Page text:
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What You Should Know About High-Dose and Combination Acetaminophen Medications

high-dose acetaminophen

High-dose acetaminophen

Know Your Dose is an educational campaign that works to help consumers safely use medicines that contain acetaminophen.

Acetaminophen decreases pain and fever. It’s the most common drug ingredient in America. In fact, more than 50 million Americans use a medication that contains acetaminophen each week. It’s found in more than 600 different over-the-counter (OTC) and prescription (Rx) medications, including:

  • pain relievers
  • fever reducers
  • sleep aids
  • cough, cold, and allergy medications

Many prescription pain drugs also contain acetaminophen. In 2011, the FDA asked drug manufacturers to limit the strength of acetaminophen in prescription combination products to 325 milligrams (mg) per dose.

Prescription and over-the-counter combination drugs

Acetaminophen may be included in prescription pain medications that contain opioids, such as oxycodone (Percocet), hydrocodone (Vicodin), and codeine (Tylenol with Codeine). These medications are often prescribed:

  • after surgery
  • after dental procedures
  • after injuries
  • for moderate to severe chronic or long-term pain

Acetaminophen is also found in OTC pain, fever, and multi-symptom medications. Alone, acetaminophen can reduce fever and relieve minor aches and pains. A common brand is Tylenol. Combination or multi-symptom medications may contain acetaminophen and other drug ingredients. These medicines can treat headaches, allergy symptoms, coughs and colds, and symptoms of the flu. Examples of combination OTC medications that contain acetaminophen include:

  • Actifed Cold & Allergy
  • Benadryl Allergy & Cold
  • Coricidin Cold & Flu
  • Excedrin Migraine
  • Midol Complete
  • Nyquil Cold & Flu
  • Sudafed Cold & Cough

How to read drug labels

Want to know if your prescription medication contains acetaminophen? Check the prescription drug label and look for it by name. The name is usually spelled out, but it may be abbreviated. For example, you may see it called:

  • APAP
  • acet
  • acetam
  • acetamin
  • acetaminop(h)
  • acetamn

If you’re taking an OTC medication, look for the word “acetaminophen” on the front of the package or bottle. It would also be highlighted or in bold type in the active ingredient section of the Drugs Facts label.

Of course, if you’re not sure, always ask your healthcare provider or pharmacist.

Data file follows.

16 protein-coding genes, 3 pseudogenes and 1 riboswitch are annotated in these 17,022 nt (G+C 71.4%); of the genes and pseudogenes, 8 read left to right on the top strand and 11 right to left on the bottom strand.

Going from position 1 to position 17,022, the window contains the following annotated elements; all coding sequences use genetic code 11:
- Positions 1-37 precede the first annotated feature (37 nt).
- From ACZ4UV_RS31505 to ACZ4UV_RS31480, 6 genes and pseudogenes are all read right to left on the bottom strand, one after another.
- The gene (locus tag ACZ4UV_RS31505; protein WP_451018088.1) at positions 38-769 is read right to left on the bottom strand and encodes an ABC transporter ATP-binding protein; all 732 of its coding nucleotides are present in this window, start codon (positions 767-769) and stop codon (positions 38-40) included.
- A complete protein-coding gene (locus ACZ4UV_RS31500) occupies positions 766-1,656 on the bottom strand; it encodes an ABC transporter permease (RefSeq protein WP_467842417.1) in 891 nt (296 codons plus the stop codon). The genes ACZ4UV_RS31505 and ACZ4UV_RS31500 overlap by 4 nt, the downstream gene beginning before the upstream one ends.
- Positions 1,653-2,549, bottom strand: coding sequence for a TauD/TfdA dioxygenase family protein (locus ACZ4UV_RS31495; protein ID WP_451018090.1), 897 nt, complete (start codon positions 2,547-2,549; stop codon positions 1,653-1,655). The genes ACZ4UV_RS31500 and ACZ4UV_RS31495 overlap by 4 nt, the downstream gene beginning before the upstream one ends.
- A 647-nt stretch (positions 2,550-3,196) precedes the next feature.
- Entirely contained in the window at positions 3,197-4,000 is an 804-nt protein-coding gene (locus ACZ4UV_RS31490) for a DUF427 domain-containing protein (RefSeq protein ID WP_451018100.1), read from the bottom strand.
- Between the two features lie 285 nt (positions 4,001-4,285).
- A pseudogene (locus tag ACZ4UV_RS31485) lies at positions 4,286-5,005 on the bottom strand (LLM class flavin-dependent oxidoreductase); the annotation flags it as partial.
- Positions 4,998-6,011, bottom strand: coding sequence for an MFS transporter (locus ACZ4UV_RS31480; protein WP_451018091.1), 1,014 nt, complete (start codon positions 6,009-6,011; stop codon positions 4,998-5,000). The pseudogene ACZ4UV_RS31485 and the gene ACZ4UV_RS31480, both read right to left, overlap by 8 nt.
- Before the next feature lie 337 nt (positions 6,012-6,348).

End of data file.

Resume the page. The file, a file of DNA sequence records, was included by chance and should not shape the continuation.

For more help in navigating your Rx and OTC medicine labels, check out this medicine label reader from the Know Your Dose campaign.

Warnings about overdose

The U.S. Food and Drug Administration (FDA) advises users to pay attention to how much acetaminophen they take in OTC medications. According to the FDA, taking more than 4,000 milligrams (mg) of acetaminophen per day can cause liver damage. Many pharmacists and healthcare providers recommend that adults take no more than 3,000 mg per day. Taking more acetaminophen than directed is an overdose and can cause liver damage.

Symptoms of an overdose can include:

  • loss of appetite
  • nausea
  • vomiting
  • pain in the abdomen or belly, especially in the upper right side

If you or someone else has symptoms of an overdose after taking medication that contains acetaminophen, call 911 or Poison Control at 800-222-1222 immediately.

Preventing acetaminophen overdose

With a few precautions, you can stay safe while taking acetaminophen. For example, talk to your healthcare provider before taking acetaminophen if you:

  • drink three or more alcoholic drinks per day
  • have liver disease
  • are pregnant or breastfeeding
  • take warfarin

Also, keep the following in mind.

thumbs up Safety tips:
  • Always read and follow the medicine label.
  • Know if your medicines contain acetaminophen.
  • Take only one medicine at a time that contains acetaminophen.
  • Ask your healthcare provider or a pharmacist if you have questions about dosing instructions or medicines with acetaminophen.
  • Make sure to keep all medications where children can’t reach them.

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